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Abuse

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  • #363489
    Accept Surrender
    Participant

    You often add this tag line or a variation of this on many of your articles before you start:

    “This article is not intended for those who have gone through abuse or other kinds of violence. Loving those who “hurt” you does not mean or imply that you must subject yourself to abuse. The right response to abuse is to leave the abuser.”

    What kind of abuse are you talking about? All abuse? What about the spectrum of emotional abuse? I struggle with how emotional abuse is being handled today. Sometimes it seems very sweeping in its assessment. Or appropriate measures not taken to understand to what extent its going on. Also when you say “leave the abuser” it seems missing a fuller explanation but maybe I am reading wrong. Thanks for your amazing ministry. Bless you and your staff.

    #363496
    Anonymous
    Inactive

    If I’m remembering right, I don’t think they use the term, emotional abuse. They have a great article on that. Anyway, I get your question, so figured I would hop on here to see what they tell you. ? don’t mind me??

    #363571
    Rick Thomas
    Keymaster

    Hey Steve,
    Good questions. Thank you for asking them.

    Here’s my response to emotional abuse: https://rickthomas.net/emotional-abuse-its-origins-its-cure/

    Now for the tagline:

    Unfortunately we live in a social media world where “everybody” has a voice, which means some of these folks do not have a social filter or the wisdom to respond well on the Internet. That is problem one.

    The second problem is that it’s virtually impossible for some people to read an article without “mapping their experience” over the article, and then hijacking the article. And when they do map their experience over the article, they miss the point.

    Both of these problems (a lack of discretion on the Internet and mapping their problems over the point of the author) have historically created a significant amount of distraction and time wasting for me because of the unnecessary noise it creates.

    So, with all that in mind, I have added, as you have seen, that tagline to certain articles. And, of course, where you will see it is almost exclusively in my “abuse” type articles.

    The demographic that creates the most noise is mostly women, who have been hurt significantly. They are typically the most vocal. They have gone from being quiet for so long in their horrific marriages that a few of them err on the other side by being vocal in unhelpful ways, i.e., missing the points of the article, mapping their experience over what they read.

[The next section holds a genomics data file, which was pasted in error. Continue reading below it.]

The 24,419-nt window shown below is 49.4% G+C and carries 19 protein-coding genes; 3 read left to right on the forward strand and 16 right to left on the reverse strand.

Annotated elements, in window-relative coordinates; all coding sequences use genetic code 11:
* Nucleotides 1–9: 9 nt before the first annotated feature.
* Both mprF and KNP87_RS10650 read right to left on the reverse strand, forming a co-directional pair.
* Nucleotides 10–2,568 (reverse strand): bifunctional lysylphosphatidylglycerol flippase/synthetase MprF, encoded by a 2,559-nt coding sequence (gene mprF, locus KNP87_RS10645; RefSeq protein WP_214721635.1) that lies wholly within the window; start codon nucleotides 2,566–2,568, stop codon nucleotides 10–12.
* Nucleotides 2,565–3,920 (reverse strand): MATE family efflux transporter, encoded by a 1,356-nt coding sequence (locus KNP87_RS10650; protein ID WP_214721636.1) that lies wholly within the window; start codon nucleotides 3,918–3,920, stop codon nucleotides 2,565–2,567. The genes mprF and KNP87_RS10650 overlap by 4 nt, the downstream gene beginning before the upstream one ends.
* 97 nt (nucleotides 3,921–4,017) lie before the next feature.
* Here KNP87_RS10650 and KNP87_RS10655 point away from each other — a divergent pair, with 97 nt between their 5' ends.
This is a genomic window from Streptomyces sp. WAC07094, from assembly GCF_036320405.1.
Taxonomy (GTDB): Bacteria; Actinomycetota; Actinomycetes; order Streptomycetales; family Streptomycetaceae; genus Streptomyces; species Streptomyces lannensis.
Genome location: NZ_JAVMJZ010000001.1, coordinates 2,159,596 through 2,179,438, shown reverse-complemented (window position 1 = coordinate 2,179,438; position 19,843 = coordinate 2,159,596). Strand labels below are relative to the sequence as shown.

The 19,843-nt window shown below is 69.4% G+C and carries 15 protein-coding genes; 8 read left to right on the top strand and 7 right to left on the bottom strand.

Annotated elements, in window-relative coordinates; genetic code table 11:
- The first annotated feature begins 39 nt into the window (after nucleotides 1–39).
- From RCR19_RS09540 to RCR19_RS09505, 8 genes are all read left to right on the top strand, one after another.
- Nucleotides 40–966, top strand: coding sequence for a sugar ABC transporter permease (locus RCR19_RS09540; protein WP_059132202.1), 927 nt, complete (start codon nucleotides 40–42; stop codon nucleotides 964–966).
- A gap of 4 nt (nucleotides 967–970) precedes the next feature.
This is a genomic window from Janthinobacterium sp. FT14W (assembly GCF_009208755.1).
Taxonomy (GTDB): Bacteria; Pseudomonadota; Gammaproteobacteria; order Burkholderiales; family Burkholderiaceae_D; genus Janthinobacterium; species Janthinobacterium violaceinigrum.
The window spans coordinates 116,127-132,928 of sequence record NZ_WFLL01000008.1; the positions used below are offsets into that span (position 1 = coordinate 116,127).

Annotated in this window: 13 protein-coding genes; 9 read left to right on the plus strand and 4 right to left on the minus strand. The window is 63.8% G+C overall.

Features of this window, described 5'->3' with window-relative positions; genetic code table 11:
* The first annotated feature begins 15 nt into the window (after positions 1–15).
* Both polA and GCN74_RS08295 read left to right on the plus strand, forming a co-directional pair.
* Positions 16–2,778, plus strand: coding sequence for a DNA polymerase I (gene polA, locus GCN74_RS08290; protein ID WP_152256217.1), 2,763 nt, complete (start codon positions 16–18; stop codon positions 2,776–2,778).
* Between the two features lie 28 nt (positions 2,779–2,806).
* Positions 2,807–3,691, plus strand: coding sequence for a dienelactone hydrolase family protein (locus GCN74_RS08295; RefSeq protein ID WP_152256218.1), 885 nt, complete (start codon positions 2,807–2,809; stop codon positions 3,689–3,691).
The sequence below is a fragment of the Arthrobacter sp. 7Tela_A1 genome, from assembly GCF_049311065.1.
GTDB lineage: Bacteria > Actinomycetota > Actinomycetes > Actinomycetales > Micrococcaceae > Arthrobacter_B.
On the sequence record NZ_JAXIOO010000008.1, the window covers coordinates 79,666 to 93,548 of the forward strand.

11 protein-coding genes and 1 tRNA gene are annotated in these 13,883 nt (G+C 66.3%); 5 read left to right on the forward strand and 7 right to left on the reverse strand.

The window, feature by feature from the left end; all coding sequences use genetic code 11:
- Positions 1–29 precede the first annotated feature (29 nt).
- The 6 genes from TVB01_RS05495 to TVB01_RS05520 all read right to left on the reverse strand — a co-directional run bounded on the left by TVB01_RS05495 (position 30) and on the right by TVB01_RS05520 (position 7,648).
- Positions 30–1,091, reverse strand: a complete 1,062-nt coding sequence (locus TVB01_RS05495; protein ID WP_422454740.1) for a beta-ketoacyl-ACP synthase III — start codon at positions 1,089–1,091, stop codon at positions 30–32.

These victims have a legitimate complaint against their spouses, as well as the church, which is why our ministry has always been strong advocates for victims. But some of them struggle in such a way that it clouds their judgment when it comes to responding to content.

    And the number one thing they will say is some variation of, “So, you’re saying we should just submit and shut-up!!!?, or something like that, and from that point, it goes downhill quickly.

    The irony is that we’ve never said that. Nowhere!!

    I put the tagline in there to circumvent this knee-jerk response. We have never taught such a thing as shut-up and submit, but as our ministry grows beyond “my friends,” there are thousands of folks who don’t know me. Thus, they clump me into that group of authoritarian evangelical leaders who have had some uncaring and unwise responses to abuse.

    The reason the tagline is short is because I’d have to write another article to explain it which would takeaway from the article at hand. Thus, I’m okay with the general-ness of it. And it has worked well as it has quieted a lot of unnecessary noise while keeping the reader focused on the real point of the article that is in front of them.

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